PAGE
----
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Blood vessels and the endothelium 

Blood vessels and the endothelium
Chapter:
Blood vessels and the endothelium
Author(s):

Patrick Vallance

and Keith Channon

DOI:
10.1093/med/9780199204854.003.160101_update_002

Update:

Nitric oxide synthase uncoupling and endothelial dysfunction. Perivascular adipose tissue adipocytokine release in vascular pathophysiology.

Updated on 29 Oct 2015. The previous version of this content can be found here.
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date: 17 October 2017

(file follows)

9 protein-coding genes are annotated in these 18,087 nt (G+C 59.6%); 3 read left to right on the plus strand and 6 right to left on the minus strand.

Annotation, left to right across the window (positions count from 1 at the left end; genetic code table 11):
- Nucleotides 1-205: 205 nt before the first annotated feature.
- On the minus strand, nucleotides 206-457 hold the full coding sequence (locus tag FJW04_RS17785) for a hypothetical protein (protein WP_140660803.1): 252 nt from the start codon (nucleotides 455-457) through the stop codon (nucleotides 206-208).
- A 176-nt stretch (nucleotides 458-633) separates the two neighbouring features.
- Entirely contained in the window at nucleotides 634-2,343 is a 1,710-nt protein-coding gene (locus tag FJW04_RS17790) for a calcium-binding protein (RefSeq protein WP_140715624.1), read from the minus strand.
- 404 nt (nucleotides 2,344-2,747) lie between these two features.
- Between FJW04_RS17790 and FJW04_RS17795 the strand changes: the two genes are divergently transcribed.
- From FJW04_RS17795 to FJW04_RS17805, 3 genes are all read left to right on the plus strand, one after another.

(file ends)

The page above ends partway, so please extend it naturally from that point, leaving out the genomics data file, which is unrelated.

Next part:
The blood vessel wall consists of the intima, the media, and the adventitia. Not all vessels have each layer, and the layers vary in size and structure between vessels. (1) The intima is made up of a single layer of endothelial cells on a basement membrane, beneath which—depending on vessel size—there may be a layer of fibroelastic connective tissue and an internal elastic lamina that provides both structure and flexibility. Embedded in the intima are pericytes. (2) The media is made up of smooth muscle cells, elastic laminae and extracellular matrix. (3) The adventitia is the outermost part of the vessel, composed mainly of fibroelastic tissue but also containing nerves, small feeding blood vessels (the vasa vasorum), and lymph vessels. The adventitia is directly related to the surrounding perivascular adipose tissue....

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